Penguin.com (usa)

Love Child

A Novel

Sheila Kohler - Author

Paperback | $15.00 | add to cart | view cart
ISBN 9780143119197 | 256 pages | 28 Jun 2011 | Penguin | 8.26 x 5.23in | 18 - AND UP
Additional Formats:
Summary of Love Child Summary of Love Child Reviews for Love Child An Excerpt from Love Child
An enthralling new novel from the highly acclaimed author of Becoming Jane Eyre

The compelling story of a forbidden marriage, a baby lost, and a love triangle gone horribly wrong, Love Child centers on Bill, a South African woman whose life has been defined by the apartheid-era, class-riven society in which she lives. Under pressure to make her will, Bill is forced to think about the momentous events and decisions that have made her an extremely wealthy if somewhat disillusioned woman. To whom should she leave her fortune? As Bill relives her past, we learn that this is a simple question with a complicated answer. In elegant, sensual, and nuanced prose, Kohler skillfully explores the space between our dreams and our reality, between our hopes and our disappointments.

Your last novel, Becoming Jane Eyre, is about Charlotte Brontë and the writing of her timeless novel. Do you see Brontë and Bill as similar in any way? What drew you to each?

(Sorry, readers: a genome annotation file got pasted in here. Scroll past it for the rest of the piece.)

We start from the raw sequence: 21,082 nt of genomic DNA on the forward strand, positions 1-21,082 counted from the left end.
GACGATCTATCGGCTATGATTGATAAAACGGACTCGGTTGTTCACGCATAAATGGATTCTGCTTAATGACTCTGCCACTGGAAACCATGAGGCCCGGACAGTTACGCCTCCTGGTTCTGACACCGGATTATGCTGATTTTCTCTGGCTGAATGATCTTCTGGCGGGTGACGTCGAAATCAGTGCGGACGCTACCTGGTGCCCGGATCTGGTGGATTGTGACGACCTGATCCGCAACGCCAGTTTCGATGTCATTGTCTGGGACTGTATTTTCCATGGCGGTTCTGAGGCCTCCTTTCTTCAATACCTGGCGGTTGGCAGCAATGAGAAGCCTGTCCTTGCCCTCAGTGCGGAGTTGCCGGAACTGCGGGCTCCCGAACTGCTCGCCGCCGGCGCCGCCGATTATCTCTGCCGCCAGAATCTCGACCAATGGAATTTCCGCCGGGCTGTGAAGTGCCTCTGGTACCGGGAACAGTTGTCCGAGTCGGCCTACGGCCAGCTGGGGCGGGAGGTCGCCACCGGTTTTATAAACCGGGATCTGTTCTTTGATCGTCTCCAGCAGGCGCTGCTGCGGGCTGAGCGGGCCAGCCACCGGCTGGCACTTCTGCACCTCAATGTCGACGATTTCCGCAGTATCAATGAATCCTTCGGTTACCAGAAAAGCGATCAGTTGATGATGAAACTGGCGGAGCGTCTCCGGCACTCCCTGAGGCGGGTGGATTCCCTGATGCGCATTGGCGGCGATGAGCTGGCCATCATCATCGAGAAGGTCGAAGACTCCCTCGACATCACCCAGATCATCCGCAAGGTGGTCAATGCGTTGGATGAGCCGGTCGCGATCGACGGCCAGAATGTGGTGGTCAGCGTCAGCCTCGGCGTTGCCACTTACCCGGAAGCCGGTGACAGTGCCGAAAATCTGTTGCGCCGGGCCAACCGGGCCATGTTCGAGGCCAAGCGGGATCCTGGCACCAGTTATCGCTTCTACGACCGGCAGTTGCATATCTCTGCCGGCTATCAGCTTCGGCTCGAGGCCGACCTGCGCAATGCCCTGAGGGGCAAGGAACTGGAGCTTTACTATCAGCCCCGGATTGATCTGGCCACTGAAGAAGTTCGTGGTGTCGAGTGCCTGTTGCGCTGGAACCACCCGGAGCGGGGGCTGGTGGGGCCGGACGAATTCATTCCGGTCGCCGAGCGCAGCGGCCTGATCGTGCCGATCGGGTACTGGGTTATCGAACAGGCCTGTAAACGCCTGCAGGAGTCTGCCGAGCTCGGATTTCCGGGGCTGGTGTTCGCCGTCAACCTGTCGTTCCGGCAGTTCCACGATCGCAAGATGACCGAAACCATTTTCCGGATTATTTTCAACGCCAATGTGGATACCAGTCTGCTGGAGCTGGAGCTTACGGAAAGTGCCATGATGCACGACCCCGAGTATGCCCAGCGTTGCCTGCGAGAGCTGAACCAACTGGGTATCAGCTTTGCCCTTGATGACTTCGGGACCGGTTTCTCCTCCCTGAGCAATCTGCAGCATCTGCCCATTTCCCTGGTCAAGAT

There are some curious parallels between Jane Eyre and Bill's life, which is based to some extent on my mother's. Bill works in a family for a married man, as does Jane Eyre, and ends up marrying him. Of course, the mad wife in the attic is replaced in Bill's case by a very sane and intelligent wife, Helen. But Helen, too, suffers from a mysterious malady which Bill discovers after some time just as Jane discovers the existence of the real Mrs. Rochester.

Your prose is very lean, so one has the sense that every word is included for a reason. When Bill hides her jewels in a tin of Craven "A" cigarettes, are you deliberately evoking The Scarlet Letter? Do various characters' references to The Mill on the Floss, Jude the Obscure, and The Brothers Karamazov hold any significance?

I was definitely not thinking about any of these classical references, but I don't think we are always aware as writers what unconscious motives might make us choose a word, an image, or even a theme.

Except for the three sisters, all of the characters are rather conventionally named. Why did you choose to call them Pie, Bill, and Haze?

Pie and Haze are actually the names of my two aunts, and Bill is the nickname my mother was given. I was writing from life here entirely, though all the names seemed appropriate. The names of the three maiden aunts, too, were from life: Maud, May, and Winnie, short for Winifred. Their story, of a father who leaves a will so that they cannot marry without relinquishing their income, is also drawn from life.